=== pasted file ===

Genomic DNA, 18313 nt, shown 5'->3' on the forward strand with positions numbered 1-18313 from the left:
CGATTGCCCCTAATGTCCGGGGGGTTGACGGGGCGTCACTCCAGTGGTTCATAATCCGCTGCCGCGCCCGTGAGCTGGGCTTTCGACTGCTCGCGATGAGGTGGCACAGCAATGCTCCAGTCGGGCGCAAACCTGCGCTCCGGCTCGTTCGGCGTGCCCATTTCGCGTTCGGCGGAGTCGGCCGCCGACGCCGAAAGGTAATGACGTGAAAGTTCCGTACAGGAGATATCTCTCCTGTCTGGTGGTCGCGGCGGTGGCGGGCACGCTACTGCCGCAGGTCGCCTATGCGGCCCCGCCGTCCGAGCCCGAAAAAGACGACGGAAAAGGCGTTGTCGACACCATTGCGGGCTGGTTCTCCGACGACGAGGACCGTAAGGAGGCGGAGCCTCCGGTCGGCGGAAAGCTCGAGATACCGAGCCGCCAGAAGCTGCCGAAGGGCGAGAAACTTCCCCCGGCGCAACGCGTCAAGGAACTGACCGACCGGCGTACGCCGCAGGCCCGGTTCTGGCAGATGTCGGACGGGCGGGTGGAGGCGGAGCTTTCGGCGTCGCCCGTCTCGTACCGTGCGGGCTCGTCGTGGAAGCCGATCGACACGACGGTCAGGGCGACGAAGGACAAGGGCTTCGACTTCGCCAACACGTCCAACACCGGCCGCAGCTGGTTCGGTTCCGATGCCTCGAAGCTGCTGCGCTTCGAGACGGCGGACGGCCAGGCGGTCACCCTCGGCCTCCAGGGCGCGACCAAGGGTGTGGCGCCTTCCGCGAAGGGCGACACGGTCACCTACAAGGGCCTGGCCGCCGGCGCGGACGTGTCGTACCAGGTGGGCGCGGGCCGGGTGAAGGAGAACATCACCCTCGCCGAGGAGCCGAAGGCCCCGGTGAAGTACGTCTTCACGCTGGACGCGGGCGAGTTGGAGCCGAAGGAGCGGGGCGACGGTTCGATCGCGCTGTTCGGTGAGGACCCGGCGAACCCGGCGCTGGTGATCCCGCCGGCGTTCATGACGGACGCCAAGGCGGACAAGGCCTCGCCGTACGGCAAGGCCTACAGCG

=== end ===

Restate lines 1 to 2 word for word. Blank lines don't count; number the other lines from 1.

Genomic DNA, 18313 nt, shown 5'->3' on the forward strand with positions numbered 1-18313 from the left:
CGATTGCCCCTAATGTCCGGGGGGTTGACGGGGCGTCACTCCAGTGGTTCATAATCCGCTGCCGCGCCCGTGAGCTGGGCTTTCGACTGCTCGCGATGAGGTGGCACAGCAATGCTCCAGTCGGGCGCAAACCTGCGCTCCGGCTCGTTCGGCGTGCCCATTTCGCGTTCGGCGGAGTCGGCCGCCGACGCCGAAAGGTAATGACGTGAAAGTTCCGTACAGGAGATATCTCTCCTGTCTGGTGGTCGCGGCGGTGGCGGGCACGCTACTGCCGCAGGTCGCCTATGCGGCCCCGCCGTCCGAGCCCGAAAAAGACGACGGAAAAGGCGTTGTCGACACCATTGCGGGCTGGTTCTCCGACGACGAGGACCGTAAGGAGGCGGAGCCTCCGGTCGGCGGAAAGCTCGAGATACCGAGCCGCCAGAAGCTGCCGAAGGGCGAGAAACTTCCCCCGGCGCAACGCGTCAAGGAACTGACCGACCGGCGTACGCCGCAGGCCCGGTTCTGGCAGATGTCGGACGGGCGGGTGGAGGCGGAGCTTTCGGCGTCGCCCGTCTCGTACCGTGCGGGCTCGTCGTGGAAGCCGATCGACACGACGGTCAGGGCGACGAAGGACAAGGGCTTCGACTTCGCCAACACGTCCAACACCGGCCGCAGCTGGTTCGGTTCCGATGCCTCGAAGCTGCTGCGCTTCGAGACGGCGGACGGCCAGGCGGTCACCCTCGGCCTCCAGGGCGCGACCAAGGGTGTGGCGCCTTCCGCGAAGGGCGACACGGTCACCTACAAGGGCCTGGCCGCCGGCGCGGACGTGTCGTACCAGGTGGGCGCGGGCCGGGTGAAGGAGAACATCACCCTCGCCGAGGAGCCGAAGGCCCCGGTGAAGTACGTCTTCACGCTGGACGCGGGCGAGTTGGAGCCGAAGGAGCGGGGCGACGGTTCGATCGCGCTGTTCGGTGAGGACCCGGCGAACCCGGCGCTGGTGATCCCGCCGGCGTTCATGACGGACGCCAAGGCGGACAAGGCCTCGCCGTACGGCAAGGCCTACAGCG